After working with Fonts for some time, I can see 6 ways to do fonts in WebGL, all with advantages and disadvantages:
Font as Geometry
- Get an open source font like the ones from Google (Open Sans and Roboto are very popular)
- Read out the curves of the font using OpenType or similar (https://nodebox.github.io/opentype.js/)
- Triangulate the characters curves. My favorite for this is Earcut as it is very fast https://github.com/mapbox/earcut
- Draw the polygons for each character as normal WebGL triangles.
- Very fast, if you have a lot of text and need full featured fonts, this is your best bet. With font scaling being done on the GPU via matrix operations.
- Quality of the rendered font depends on the Anti-Aliasing enabled by your WebGL browser. Safari does 8x8 AA which looks good but all the other browsers only use 4x4 which may look blocky. Also the mobile browser do not enable AA at all making the Fonts look very blocky on your mobile devices.
This is also called "On Demand Dynamic Textures". Render only the text glyphs to the (offscreen) canvas and blit it to the screen as a WebGL texture, as described here: http://delphic.me.uk/webgltext.html
- Speed, depending how much text you need to render in what time this may work fine. Especially if you only have to render static text.
The game Age of Empires III uses this method.
If you want max speed with best quality for a limited set of characters and a fixed character size (Game), it is probably best to create your own bitmap featuring the characters you want to use and blit them to the screen as needed. You can find quite a few of these character bitmaps predone on the internet.
This is fast and easy, but limits the languages and characters you can use but you would not mind this in a Game for example.
- Simple to understand
- Trivial to create a texture atlas
- Can use colorized fonts
- Looks horribly blurry when scaled up
- Must pre-render all glyphs that are used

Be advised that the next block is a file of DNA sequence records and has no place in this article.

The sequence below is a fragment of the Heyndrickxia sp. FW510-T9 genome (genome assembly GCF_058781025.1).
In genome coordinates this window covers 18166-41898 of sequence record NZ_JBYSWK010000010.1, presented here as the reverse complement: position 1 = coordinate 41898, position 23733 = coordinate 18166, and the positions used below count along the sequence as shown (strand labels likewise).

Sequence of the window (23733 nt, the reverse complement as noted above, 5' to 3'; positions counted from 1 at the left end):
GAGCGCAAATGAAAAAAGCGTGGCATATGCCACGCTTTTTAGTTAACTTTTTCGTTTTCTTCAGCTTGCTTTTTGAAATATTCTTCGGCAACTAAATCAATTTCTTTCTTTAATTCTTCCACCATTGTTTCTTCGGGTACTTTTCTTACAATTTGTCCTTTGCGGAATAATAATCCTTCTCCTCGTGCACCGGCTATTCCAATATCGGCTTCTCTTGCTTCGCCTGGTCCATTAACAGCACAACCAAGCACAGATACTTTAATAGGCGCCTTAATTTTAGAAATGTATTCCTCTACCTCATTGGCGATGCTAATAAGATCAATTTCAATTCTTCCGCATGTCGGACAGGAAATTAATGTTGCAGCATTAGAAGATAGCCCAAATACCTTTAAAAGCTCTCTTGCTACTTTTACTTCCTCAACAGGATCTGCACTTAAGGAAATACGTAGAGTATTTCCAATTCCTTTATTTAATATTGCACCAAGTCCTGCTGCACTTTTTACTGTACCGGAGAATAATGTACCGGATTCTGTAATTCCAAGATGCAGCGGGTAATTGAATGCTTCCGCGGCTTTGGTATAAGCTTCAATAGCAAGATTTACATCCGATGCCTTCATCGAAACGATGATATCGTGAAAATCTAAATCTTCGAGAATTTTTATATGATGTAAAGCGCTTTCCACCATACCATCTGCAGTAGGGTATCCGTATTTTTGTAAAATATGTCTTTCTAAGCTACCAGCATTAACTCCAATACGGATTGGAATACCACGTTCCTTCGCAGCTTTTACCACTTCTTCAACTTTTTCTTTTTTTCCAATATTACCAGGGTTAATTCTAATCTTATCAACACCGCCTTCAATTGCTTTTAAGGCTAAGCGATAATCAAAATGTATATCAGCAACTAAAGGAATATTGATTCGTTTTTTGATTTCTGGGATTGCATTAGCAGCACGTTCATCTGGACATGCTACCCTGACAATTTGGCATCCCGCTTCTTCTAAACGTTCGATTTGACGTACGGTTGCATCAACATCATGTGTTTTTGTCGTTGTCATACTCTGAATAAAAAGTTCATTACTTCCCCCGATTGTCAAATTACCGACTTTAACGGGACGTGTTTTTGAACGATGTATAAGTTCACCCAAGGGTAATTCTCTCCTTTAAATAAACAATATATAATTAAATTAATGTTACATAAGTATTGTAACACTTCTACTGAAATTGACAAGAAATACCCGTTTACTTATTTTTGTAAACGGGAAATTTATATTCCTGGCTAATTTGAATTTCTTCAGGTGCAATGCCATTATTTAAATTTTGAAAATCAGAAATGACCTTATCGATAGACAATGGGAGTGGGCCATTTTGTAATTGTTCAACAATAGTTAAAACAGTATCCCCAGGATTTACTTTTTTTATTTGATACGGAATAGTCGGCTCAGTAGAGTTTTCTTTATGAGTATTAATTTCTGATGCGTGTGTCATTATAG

- Requires a texture per font size
- Requires texture bin packing for optimal texture usage. Example
Signed-Distance Field Fonts
Chris Green of Valve wrote the "book" on using Signed-Distance Fields for textures. You'll want to read the 2007 SIGGRAPH whitepaper "Improved Alpha-Tested Magnification for Vector Textures and Special Effects
Normally a font texture atlas looks like this. A SDF texture looks like. Yes, the SDF texture atlas looks blurry when rendered "as-is". That's because the 8-bit channel has been encoded as:
- 0 -> -1.0 (outside)
- 255 -> +1.0 (inside)
- A single texture can be used to scale fonts very tiny (6 px) to very huge (200 px+) without any loss in quality,
- Anti-Aliasing is often "for free".
- Must pre-render all glyphs that are used,
- Pre-processing the SDF texture is normally done "offline" due to the S-L-O-W preprocessing (~15 seconds),
- Not many people understand how to generate quality anti-aliasing. Hacks such as
fwidth() give poor quality scaled results due to people interpolating in texture space instead of screenspace. It also doesn't help that WebGL's
fwidth() uses the wrong constant.
- Single Channel SDF's doesn't preserve edges as Valve hinted at in their paper. Their solution was to using a multi-channel SDF but didn't provide any details. See Chlumsky Viktor Master thesis or his open source msdfgen
- Requires "cell padding" or a border of a few pixels if SDF fonts are used at small sizes.
- Only monochrome fonts are supported
That all said, if you have multiple fonts then SDF fonts can be a huge win in both size (only need 1) and quality (looks fantastic at both small and large sizes)
How to create SDF Textures
There is now an easy to use npm module which generates SDF textures and metadata available here.
Fonts on the GPU
People are exploring storing the cubic curves on the GPU and bypassing the texture entirely via having a smart fragment shader do all the heavy lifting of rendering.
This blog has a summary of Font Rendering as of February 2017.
- High Quality Glyphs at normal and large sizes
- High shader cost and complexity
- Has quality issues at small sizes
GPU Font Demos
For my current project I use an HTML5 2D canvas to render text and other 2D primitives and overlay it using transparency over the WebgGL canvas. I was surprised at the resulting speed, it beats all other methods described here in speed and quality is very good.
As long as your text is static 2D and you do not need any 3D transformations, this would be my recommendation. In my project this is about 2 times faster than the previous method I used (Font as Geometry).